Fernando Botero's Abu Ghraib suite. “The suite of paintings and drawings depicting the torture of Iraqi prisoners at the hands of their American jailers in Abu Ghraib prison, will at last be exhibited in an American museum. An exhibit of 24 paintings and 23 drawings by the 74 year old Columbian master, will go on view at the Doe Library, located at the University of California, Berkeley.” More about the paintings and the trouble finding a venue in the U.S.
>  13 January 2007 | LINK | Filed in
Pedestrian Memorial. “After 19 months of installing ghost bikes for slain cyclists around New York, this is the first memorial we’ve created for a pedestrian.... We tried to come up a simple visual icon (like the white bikes), but couldn't come up with any one symbol that seemed appropriate. In Bogota, Colombia, a stenciled black star is stenciled onto the sidewalk, but that didn't seem right. Suggestions are welcome. Email us at visual.resistance at”
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The violence of European cartography and partition. Fisk charts a brief history of imperialism and conflict in Lebanon.
>  30 December 2006 | LINK | Filed in , ,

Ghost Bikes

Ghost Bike

Last week, the New York Times ran a sober photo essay on the ghost bikes that Visual Resistance and Time’s Up! have been installing around New York City since June 2005. The bikes are public interventions, a grassroots action in the spirit of graffiti memorial walls. The bikes are painted white and chained near the site where a cyclist was killed by an automobile, along with a plaque with their name and the date they were killed. Several are plotted on this map.

The bikes were inspired by a similar project in St. Louis, and have since appeared in cities across the U.S. and the U.K.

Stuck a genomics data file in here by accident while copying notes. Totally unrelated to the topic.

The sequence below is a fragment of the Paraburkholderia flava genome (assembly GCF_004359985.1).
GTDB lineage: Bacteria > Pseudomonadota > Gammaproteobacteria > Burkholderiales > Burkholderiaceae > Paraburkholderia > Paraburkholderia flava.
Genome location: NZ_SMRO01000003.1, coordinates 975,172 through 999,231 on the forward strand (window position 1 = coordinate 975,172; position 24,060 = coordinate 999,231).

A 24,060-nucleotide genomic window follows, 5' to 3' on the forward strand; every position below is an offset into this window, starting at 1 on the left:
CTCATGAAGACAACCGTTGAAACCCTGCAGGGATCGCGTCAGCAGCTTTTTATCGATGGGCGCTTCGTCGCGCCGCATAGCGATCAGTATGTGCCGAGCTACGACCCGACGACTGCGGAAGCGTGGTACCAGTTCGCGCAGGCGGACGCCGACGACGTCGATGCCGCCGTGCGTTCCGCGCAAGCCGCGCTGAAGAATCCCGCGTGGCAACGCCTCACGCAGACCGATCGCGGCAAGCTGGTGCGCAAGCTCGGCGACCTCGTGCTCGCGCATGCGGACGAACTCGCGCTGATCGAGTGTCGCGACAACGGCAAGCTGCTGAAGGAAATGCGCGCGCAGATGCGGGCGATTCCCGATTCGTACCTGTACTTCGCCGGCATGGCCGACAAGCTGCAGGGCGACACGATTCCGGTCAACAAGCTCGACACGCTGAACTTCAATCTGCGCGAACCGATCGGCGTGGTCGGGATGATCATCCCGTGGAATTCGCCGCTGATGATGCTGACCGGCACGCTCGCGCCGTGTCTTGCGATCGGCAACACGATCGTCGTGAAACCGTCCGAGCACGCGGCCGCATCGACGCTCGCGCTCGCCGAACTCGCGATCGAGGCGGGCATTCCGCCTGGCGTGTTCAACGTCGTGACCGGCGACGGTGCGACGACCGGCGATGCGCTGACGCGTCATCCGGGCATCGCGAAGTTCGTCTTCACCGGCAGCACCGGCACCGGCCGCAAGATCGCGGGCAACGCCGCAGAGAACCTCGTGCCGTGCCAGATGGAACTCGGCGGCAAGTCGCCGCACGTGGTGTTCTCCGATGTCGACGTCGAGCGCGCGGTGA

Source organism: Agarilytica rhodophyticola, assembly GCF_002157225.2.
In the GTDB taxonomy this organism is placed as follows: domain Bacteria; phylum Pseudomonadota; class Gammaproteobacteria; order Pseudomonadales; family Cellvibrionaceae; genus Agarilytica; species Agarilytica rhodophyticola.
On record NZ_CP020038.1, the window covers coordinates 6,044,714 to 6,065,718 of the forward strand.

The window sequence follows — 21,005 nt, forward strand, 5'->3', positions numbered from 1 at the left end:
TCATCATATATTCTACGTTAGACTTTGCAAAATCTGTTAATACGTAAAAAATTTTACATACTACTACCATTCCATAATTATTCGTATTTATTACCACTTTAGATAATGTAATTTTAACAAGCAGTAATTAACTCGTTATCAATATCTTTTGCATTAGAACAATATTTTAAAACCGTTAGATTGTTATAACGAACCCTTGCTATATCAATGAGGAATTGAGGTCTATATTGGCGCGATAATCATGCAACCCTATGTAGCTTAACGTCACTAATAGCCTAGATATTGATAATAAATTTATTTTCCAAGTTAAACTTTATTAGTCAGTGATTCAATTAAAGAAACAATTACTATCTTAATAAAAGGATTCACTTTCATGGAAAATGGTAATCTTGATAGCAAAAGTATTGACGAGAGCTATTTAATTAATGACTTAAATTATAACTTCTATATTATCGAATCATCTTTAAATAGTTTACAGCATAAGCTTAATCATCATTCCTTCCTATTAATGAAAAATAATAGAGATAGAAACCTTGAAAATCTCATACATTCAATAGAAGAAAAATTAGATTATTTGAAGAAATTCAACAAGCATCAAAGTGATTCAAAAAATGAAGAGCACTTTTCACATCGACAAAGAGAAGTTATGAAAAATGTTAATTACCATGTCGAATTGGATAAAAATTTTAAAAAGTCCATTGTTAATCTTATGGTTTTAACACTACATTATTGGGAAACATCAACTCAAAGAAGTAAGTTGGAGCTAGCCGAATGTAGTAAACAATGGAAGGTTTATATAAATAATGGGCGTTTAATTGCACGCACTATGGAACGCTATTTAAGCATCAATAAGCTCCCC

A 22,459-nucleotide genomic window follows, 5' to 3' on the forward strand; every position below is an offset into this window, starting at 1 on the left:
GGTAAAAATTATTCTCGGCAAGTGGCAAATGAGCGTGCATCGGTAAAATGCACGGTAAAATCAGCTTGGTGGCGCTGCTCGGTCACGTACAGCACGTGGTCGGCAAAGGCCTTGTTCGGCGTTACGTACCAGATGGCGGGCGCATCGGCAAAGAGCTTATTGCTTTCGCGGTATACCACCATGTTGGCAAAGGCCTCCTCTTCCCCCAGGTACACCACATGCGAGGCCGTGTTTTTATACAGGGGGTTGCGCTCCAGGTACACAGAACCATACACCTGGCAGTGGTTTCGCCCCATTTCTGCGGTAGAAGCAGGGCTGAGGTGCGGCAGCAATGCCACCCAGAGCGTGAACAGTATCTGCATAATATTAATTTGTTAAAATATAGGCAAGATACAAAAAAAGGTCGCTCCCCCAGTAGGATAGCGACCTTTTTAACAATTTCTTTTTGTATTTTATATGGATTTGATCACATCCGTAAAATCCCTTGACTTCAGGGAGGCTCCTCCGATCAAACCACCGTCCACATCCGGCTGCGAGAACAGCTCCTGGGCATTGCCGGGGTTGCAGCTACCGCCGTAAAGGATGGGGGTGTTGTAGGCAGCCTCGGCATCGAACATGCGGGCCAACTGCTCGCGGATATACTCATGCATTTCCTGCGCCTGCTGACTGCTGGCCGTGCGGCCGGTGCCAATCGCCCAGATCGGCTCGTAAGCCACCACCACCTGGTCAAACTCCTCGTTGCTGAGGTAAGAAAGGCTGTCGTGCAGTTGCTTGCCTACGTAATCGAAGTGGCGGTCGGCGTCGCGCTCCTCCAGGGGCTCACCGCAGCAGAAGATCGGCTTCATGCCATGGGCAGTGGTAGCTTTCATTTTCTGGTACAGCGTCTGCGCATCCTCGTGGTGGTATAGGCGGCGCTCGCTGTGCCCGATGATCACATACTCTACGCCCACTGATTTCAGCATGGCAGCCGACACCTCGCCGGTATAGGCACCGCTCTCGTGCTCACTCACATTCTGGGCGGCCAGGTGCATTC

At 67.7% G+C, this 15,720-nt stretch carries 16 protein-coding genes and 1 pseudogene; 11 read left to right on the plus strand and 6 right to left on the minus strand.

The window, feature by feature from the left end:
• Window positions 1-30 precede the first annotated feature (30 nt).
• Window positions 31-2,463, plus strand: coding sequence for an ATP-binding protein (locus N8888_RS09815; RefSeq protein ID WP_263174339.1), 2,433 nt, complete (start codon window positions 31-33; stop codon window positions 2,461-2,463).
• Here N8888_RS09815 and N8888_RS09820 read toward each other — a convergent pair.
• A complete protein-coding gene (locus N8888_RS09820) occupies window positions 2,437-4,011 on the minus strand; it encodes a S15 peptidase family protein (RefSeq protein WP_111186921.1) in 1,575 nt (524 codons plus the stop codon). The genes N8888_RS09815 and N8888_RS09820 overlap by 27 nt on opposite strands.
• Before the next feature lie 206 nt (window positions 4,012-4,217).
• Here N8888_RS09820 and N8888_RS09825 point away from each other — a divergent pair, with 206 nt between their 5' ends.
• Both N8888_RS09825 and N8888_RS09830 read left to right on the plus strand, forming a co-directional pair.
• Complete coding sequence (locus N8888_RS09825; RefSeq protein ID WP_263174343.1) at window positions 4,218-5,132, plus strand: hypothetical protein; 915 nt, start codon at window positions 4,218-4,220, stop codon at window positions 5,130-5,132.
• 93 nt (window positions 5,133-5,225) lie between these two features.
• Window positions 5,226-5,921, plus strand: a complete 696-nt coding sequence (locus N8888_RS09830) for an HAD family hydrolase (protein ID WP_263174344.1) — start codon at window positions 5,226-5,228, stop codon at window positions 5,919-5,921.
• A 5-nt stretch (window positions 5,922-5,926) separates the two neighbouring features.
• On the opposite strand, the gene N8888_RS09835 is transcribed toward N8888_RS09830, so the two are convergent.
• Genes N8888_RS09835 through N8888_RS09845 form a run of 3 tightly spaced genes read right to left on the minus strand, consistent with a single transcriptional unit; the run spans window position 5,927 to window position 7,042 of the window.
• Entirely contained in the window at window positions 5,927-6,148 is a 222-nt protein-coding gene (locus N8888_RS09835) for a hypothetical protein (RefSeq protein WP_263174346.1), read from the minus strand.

A 2005 report on bicycle fatalities from the New York City police, parks, health, and transportation departments reports that between 1996 and 2005, 225 bicyclists were killed in crashes with motor vehicles. Between 1996 and 2003, 3,462 NYC bicyclists were seriously injured in crashes.While the annual number of serious injuries has decreased, deaths remained steady during the 10-year period.

The statistics show a failure of urban design and policy — 89% of crashes occurred at or near intersections, 92% of bicyclist fatalities resulted from crashes with motor vehicles — as well as the absence of personal equipment: 97% of the bicyclists who died were not wearing a helmet. 74% of the fatal crashes involved a head injury.

While it’s clear that helmets save lives, something else is broken in NYC: of the 3,964 transportation-related deaths in New York City between 1996 and 2005, only 6% were cyclists. Almost half the deaths (49%) were pedestrians.

>  5 December 2006 | LINK | Filed in , , , , , ,
Unseen America. “Hundreds of workers were given cameras and lessons in photography, and then asked to document their lives. Through this collection of black-and-white images — sometimes bleak, sometimes poignant, and always honest — the workers give voice to their stories.” Interview with the curator.
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>  15 April 2006 | LINK | Filed in
How Islamic inventors changed the world. Brief summaries of 20 influential inventions. (via)
>  13 March 2006 | LINK | Filed in ,
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A brief history of the “clenched fist” image. Fist“A persistent symbol of resistance and unity, the clenched fist (or raised fist) is part of the broader genre of ‘hand’ symbols that include the peace ‘V,’ the forward-thrust-fist, and the clasped hands. The clenched fist usually appears in full frontal display showing all fingers and is occasionally integrated with other images such as a peace symbol or tool.... Fists, in some form, were used in numerous political graphic genres, including the French and Soviet revolutions and the United States Communist Party. However, these all followed an iconographic convention. The fist was always part of something — holding a tool or other symbol, part of an arm or human figure, or shown in action (smashing, etc.). But graphic artists from the New Left changed that in 1968, with an entirely new treatment. This ‘new’ fist stood out with its stark simplicity, coupled with an popularly understood meaning of rebellion and militance.” (via)
>  3 March 2006 | LINK | Filed in

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